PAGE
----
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John B. Penington
|Member of the U.S. House of Representatives|
from Delaware's At-large district
March 4, 1887 – March 3, 1891
|Preceded by||Charles B. Lore|
|Succeeded by||John W. Causey|
|Attorney General of Delaware|
John P. Cochran
|Preceded by||Charles B. Lore|
|Succeeded by||George Gray|
|Born||December 20, 1825|
New Castle, Delaware
|Died||June 1, 1902 (aged 76)|
|Alma mater||Jefferson College|
John Brown Penington (December 20, 1825 – June 1, 1902) was an American lawyer and politician, from Dover, in Kent County, Delaware. He was a member of the Democratic Party, who served as Attorney General of Delaware and two terms as U. S. Representative from Delaware.
Early life and family
Penington was born near New Castle, Delaware and pursued academic courses in New Castle and Newark, Delaware. He graduated from Jefferson College at Canonsburg, Pennsylvania. He engaged in teaching in Indiana for several years, but then returned to Delaware. There he studied law, was admitted to the Delaware Bar in 1857 and commenced the practice in Dover, Delaware.
Professional and political career
He was first a member of the Delaware House of Representatives in 1857 and then was clerk of the same Delaware House of Representatives in 1859, 1863, and 1871. He was a delegate to the renowned Democratic National Conventions at Charleston and Baltimore in the 1860 election. In 1868, he was appointed United States Attorney for the district of Delaware by President Andrew Johnson and served until 1872. He was appointed Delaware Attorney General by Governor Ponder in 1874 and served until 1879. Penington was elected as a Democrat to the 50th and 51st Congress, serving from March 4, 1887, to March 3, 1891. He was not a candidate for renomination in 1890 and resumed the practice of law at Dover.
Death and legacy
Penington died at Dover and is buried there in the Old Presbyterian Cemetery, on the grounds of the Delaware State Museum.
Penington's last years were darkened by the murders of his daughters Elizabeth and Ida, by poisoned candy. It was sent to their home from San Francisco, California by Cordelia Botkin (an ex-lover of Elizabeth's husband, John Preston Dunning). The poison was traced back to her, and Penington lived long enough to know the crime would be brought home against the perpetrator.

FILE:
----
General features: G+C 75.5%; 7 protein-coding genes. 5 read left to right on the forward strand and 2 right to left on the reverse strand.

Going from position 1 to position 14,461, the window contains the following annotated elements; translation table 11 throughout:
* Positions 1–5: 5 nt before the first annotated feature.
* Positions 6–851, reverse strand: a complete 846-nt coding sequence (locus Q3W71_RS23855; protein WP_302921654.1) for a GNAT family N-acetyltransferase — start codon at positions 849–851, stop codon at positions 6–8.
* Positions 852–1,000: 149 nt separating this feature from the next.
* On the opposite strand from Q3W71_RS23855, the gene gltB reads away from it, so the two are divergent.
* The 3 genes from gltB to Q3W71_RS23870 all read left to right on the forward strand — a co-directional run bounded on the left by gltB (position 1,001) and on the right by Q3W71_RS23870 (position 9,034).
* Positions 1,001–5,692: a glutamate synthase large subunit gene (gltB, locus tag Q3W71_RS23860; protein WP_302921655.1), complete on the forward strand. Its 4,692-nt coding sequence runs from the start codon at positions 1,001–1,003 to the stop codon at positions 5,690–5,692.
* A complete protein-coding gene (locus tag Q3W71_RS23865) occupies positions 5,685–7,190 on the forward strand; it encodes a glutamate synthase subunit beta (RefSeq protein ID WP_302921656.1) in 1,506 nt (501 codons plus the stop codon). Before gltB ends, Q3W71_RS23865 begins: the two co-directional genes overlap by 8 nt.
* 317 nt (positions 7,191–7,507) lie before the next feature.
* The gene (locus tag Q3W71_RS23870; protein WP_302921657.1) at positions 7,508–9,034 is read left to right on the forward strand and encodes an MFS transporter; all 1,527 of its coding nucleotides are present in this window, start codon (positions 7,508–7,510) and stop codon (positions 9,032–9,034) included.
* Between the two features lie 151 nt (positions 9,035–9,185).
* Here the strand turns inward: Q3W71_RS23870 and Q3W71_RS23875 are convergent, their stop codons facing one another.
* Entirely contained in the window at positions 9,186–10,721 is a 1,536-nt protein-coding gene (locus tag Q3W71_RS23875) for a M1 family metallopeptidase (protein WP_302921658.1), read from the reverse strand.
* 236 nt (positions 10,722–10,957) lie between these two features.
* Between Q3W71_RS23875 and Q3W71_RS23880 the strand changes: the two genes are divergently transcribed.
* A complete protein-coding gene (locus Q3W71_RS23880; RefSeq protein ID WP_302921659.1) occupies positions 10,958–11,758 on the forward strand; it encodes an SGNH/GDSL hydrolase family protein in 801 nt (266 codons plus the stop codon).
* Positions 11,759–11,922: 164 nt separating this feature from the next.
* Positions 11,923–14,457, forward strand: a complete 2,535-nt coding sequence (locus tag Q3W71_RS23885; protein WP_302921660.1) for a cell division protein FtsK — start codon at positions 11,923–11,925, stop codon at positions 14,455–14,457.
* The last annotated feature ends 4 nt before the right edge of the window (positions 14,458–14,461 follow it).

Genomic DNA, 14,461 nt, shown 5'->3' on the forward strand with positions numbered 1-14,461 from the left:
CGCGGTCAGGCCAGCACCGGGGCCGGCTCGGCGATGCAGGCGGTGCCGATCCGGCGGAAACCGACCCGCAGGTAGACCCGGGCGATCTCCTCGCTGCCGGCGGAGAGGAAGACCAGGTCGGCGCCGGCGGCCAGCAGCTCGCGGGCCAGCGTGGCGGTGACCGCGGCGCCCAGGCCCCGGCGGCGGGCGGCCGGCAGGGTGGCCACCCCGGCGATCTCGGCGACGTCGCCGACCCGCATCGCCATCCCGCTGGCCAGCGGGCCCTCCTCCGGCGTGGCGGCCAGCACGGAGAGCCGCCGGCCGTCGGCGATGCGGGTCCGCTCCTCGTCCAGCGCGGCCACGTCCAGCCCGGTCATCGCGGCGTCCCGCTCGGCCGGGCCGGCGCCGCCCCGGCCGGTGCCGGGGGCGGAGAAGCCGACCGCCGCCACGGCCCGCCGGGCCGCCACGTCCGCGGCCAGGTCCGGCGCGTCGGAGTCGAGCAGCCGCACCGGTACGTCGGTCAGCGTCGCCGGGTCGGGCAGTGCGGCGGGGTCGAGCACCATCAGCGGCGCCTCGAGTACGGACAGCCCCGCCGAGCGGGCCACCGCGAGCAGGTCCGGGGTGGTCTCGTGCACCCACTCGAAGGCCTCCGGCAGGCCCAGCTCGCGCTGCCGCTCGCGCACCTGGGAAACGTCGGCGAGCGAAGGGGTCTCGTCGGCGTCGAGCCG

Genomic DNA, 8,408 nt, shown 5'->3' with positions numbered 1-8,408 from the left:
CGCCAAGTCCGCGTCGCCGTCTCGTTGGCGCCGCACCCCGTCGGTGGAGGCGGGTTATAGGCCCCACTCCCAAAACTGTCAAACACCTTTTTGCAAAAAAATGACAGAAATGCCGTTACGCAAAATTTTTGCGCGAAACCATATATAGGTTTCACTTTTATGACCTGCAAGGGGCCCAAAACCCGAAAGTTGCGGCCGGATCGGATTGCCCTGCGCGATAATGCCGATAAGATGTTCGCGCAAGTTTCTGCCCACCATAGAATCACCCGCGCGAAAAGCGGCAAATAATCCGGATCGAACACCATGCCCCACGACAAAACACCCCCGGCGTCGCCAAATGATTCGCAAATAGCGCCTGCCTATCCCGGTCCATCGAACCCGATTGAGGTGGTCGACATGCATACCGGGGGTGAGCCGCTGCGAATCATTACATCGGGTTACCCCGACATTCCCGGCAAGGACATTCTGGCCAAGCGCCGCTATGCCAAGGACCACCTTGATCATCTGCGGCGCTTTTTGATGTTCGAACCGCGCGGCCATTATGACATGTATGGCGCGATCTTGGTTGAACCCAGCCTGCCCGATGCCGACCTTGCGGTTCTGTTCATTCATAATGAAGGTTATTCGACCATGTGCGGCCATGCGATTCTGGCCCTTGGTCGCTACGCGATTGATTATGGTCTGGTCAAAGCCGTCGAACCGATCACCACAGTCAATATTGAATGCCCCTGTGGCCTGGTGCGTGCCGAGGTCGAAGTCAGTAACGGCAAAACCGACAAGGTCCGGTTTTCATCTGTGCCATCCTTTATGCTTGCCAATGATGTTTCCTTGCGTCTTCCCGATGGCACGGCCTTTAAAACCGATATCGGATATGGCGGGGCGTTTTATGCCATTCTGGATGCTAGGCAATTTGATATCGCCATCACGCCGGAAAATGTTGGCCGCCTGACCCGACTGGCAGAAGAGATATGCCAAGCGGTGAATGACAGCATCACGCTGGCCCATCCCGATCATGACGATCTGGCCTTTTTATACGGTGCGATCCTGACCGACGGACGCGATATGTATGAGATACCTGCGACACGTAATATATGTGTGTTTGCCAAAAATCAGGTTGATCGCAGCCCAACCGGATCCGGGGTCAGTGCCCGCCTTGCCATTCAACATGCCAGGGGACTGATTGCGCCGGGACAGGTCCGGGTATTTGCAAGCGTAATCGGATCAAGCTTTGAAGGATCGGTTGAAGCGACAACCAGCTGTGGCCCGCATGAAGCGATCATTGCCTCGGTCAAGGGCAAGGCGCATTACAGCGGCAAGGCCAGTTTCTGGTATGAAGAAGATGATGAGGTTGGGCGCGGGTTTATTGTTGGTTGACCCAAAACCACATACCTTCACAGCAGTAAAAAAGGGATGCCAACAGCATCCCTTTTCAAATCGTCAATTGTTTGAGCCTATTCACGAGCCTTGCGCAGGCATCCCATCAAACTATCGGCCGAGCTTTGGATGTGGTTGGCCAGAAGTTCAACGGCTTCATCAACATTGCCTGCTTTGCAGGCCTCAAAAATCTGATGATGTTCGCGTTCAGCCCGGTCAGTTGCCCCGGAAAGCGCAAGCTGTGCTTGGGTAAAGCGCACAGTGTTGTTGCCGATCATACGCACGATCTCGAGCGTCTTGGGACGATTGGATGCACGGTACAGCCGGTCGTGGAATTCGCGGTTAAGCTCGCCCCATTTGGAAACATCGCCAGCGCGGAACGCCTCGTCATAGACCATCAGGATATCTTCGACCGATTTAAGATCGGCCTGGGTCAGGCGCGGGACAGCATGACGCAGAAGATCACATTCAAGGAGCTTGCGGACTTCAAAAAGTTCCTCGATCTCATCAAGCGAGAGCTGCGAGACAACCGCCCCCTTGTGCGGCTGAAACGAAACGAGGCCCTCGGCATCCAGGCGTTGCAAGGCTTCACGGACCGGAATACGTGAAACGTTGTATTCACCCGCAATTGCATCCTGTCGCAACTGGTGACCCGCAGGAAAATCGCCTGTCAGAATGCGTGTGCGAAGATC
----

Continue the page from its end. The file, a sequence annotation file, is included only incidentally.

Elections are held the first Tuesday after November 1. U.S. Representatives took office March 4 and have a two-year term.
|Office||Type||Location||Began office||Ended office||notes|
|U.S. Representative||Legislature||Washington||March 4, 1887||March 3, 1889|
|U.S. Representative||Legislature||Washington||March 4, 1889||March 3, 1891|
|Delaware General Assembly service|
|1857/58||69th||State House||Democratic||Peter F. Causey||Kent at-large|
|United States Congressional service|
|1887–1889||50th||U.S. House||Democratic||Grover Cleveland||at-large|
|1889–1891||51st||U.S. House||Republican||Benjamin Harrison||at-large|
|1886||U.S. Representative||John B. Penington||Democratic||13,837||62%||Richard W. Cooper||Republican||8,392||38%|
|1888||U.S. Representative||John B. Penington||Democratic||16,396||55%||Charles H. Treat||Republican||12,935||44%|
- Martin, Roger A. (1995). Memoirs of the Senate. Newark, Delaware: Roger A. Martin.
- Biographical Directory of the United States Congress
- Delaware's Members of Congress
- Find a Grave
- The Political Graveyard
- A Cross Country Murder
Places with more information
- Delaware Historical Society; website; 505 North Market Street, Wilmington, Delaware 19801; (302) 655-7161
- University of Delaware; Library website; 181 South College Avenue, Newark, Delaware 19717; (302) 831-2965
|U.S. House of Representatives|
Charles B. Lore
| Member of the U.S. House of Representatives
from Delaware's at-large congressional district
John W. Causey